It struck me as to just how bad things really were last Friday night when I was putting my seven year old daughter to bed. she had asked me to lay down on the bottom bunk until she fell asleep. I hadn't even gotten comfortable when I heard my two oldest daughters, ten and fourteen, starting to argue in the living room. I picked my head up off the pillow to hear what the fuss was about.
They were arguing about the television remote. It seems that only one of the two was working and they both wanted it. Why? Because then they wouldn't have to get off the couch in the living room ( about 10 feet from the TV) and the bed in the bedroom (less than 10 feet from the TV) to change the channel. They're young, they're kids, and that's sad (not sad that they are kids but sad that they will argue and fight just to keep from having to get up to turn the channel on the TV).
I had a feeling this argument was going to need some dad intervention and that I was probably going to have to get up and go in to the living room. But as I waited a few seconds to see if the problem would work itself out I laid there thinking, "Man, this is exactly what I talk about at work when I am teaching class and it's happening right under my nose here at home. Both of my daughters want the remote control so they don't have to get up to change the channel."
Just as high levels of cholesterol frequently contribute to heart disease, this kind of attitude (I don't want to have to have to get up, let's make things as easy and less physical as possible) contribute greatly to the development of type 2 diabetes.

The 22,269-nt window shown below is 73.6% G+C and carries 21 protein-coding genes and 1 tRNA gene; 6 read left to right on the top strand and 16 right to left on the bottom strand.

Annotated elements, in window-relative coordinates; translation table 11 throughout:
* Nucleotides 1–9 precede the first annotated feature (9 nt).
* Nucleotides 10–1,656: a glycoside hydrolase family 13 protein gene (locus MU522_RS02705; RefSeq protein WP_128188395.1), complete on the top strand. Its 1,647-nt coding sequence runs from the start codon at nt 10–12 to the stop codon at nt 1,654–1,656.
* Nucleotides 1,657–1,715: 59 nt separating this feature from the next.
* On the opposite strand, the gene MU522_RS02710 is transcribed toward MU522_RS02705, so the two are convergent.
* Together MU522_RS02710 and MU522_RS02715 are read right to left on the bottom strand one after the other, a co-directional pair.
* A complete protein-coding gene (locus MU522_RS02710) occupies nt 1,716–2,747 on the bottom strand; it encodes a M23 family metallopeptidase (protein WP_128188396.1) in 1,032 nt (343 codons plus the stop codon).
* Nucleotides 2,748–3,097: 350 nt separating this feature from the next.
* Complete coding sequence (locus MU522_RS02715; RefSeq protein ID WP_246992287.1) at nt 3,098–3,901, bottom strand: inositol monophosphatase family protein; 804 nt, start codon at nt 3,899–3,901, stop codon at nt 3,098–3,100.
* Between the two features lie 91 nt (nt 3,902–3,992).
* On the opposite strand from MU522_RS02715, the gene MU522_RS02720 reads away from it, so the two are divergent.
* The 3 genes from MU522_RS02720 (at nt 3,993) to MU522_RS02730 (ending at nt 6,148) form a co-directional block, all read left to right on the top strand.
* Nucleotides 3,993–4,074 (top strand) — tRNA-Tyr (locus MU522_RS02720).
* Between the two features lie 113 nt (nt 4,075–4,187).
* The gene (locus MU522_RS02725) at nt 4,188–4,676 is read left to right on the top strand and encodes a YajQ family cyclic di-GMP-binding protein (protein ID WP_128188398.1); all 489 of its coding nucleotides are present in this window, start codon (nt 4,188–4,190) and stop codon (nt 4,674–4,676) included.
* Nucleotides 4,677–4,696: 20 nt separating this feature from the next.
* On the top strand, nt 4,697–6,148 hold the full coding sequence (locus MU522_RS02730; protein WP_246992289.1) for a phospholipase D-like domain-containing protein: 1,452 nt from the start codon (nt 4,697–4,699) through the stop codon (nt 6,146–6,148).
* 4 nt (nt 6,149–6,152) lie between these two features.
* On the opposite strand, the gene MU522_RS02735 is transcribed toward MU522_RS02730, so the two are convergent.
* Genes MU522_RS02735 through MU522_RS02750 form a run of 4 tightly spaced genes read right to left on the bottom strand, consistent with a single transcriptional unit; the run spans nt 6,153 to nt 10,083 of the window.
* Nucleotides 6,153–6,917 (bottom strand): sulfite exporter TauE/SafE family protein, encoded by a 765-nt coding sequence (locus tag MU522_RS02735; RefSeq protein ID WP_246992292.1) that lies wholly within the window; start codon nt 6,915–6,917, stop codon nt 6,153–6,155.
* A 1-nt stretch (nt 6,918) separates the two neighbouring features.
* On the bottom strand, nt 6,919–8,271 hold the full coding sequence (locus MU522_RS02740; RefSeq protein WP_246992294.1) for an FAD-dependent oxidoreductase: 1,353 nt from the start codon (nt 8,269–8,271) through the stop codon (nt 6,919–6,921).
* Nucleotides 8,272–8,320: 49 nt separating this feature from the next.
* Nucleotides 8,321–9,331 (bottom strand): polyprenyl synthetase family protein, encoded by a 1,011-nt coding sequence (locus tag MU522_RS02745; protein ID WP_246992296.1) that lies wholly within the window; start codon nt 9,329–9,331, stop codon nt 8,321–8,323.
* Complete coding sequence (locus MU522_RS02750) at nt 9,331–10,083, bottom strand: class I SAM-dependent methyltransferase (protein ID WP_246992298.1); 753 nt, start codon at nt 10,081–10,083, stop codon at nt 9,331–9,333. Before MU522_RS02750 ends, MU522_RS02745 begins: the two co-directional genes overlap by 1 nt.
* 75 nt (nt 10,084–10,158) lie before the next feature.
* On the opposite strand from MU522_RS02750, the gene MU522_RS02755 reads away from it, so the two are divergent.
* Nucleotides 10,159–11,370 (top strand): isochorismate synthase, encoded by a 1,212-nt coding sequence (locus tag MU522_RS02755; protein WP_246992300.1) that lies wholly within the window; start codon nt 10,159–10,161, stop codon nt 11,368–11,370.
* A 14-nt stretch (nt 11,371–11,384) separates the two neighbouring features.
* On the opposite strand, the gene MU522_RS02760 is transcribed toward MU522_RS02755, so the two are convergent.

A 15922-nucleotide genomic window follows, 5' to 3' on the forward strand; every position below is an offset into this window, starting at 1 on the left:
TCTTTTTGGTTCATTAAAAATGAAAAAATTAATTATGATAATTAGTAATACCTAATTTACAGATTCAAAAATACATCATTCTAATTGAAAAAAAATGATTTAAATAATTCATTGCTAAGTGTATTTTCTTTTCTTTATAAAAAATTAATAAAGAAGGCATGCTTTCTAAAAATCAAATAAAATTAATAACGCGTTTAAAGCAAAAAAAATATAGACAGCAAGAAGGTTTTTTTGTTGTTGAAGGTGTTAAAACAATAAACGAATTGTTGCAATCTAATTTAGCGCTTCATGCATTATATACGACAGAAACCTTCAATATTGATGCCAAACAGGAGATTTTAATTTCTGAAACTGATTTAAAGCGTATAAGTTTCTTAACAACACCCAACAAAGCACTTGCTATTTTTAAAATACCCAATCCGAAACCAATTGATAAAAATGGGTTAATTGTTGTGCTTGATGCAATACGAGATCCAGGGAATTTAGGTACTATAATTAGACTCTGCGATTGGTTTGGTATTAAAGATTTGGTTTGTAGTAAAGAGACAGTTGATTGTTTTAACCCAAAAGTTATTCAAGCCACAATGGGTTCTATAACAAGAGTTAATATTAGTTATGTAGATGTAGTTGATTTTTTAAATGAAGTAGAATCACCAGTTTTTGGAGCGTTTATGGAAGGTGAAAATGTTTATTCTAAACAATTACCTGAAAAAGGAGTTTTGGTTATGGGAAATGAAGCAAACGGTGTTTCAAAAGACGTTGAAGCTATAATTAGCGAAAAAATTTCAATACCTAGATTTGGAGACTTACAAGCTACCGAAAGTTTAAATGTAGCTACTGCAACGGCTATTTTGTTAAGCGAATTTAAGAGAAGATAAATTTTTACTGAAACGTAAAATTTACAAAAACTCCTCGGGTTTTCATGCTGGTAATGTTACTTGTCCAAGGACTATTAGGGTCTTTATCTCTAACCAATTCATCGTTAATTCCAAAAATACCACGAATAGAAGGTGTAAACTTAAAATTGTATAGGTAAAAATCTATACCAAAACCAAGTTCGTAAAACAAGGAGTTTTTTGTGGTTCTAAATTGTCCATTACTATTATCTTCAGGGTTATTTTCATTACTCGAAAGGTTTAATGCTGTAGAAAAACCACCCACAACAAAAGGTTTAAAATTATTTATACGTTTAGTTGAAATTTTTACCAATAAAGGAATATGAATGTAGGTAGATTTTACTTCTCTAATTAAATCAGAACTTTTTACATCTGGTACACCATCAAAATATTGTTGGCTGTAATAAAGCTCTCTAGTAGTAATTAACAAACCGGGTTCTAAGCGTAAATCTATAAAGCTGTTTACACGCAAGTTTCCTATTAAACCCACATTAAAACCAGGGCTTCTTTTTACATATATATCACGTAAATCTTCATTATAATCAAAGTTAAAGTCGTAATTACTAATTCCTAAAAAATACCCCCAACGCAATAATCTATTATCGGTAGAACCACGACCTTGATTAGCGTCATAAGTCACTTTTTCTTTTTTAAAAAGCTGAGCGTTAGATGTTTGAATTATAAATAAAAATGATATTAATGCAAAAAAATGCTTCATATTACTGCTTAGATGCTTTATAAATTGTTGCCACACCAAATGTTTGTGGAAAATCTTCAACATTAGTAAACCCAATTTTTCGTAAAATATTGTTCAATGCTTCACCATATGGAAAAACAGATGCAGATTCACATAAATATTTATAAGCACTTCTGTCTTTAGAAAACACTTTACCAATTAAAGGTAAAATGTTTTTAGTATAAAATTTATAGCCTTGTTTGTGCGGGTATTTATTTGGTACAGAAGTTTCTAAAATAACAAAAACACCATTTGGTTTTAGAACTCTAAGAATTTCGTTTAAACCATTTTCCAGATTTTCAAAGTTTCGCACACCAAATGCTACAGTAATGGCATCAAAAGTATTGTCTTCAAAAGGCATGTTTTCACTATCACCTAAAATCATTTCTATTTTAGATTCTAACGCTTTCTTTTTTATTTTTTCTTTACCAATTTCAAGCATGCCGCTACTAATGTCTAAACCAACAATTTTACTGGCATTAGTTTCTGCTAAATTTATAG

As a teenager I never dreamed that someday I would be able to use a remote control device to turn on and off the TV., Change the channel, or to rent a movie. I never thought that someday I would be able to open the garage door with the push of a button either, or open and close the van door and trunk with the push of a button, and sharpen a pencil without cranking a handle. Could everyday goings-on get much easier and less physical? Should it? As new technologies emerge, everyday tasks are likely to get even easier, that is, take even less physical effort. This is not good.
In our country, and probably every other country in the world, if engineers can figure out a way to make life easier, requiring less physical exertion to perform tasks, they usually do. Advancements in technology have led to great accomplishments with more still to come, however, there is a tremendous downside to all this technology. Too many times these advancements in technology enable us to get through the day performing less activity.
Human beings were meant to be physical, not sedentary. Initially, going way back, we were "hunters and gatherers." Back then if people wanted to eat they had to hunt their prey and gather their grains, fruits or vegetables, all requiring physical activity. If they didn't feel like doing it, they simply didn't eat. As we all know, today it requires very little effort to acquire food. Additionally, we can accomplish so many tasks now by pushing the button on a remote. We live in a time where thumb strength is probably greater than ever, but the rest of our body, probably 98 percent of it, is used in physical activity less than ever before. This, over time can lead to a multitude of of health problems, including metabolic syndrome, prediabetes, type 2 diabetes, obesity and heart disease.
Type 2 diabetes is a very serious, incurable illness, but it is usually preventable. Previously referred to as a lifestyle illness it is now termed "a lifestyle illness." Let's get off the couch.
Follow Milt Bedingfield on Twitter: www.twitter.com/Iknosugar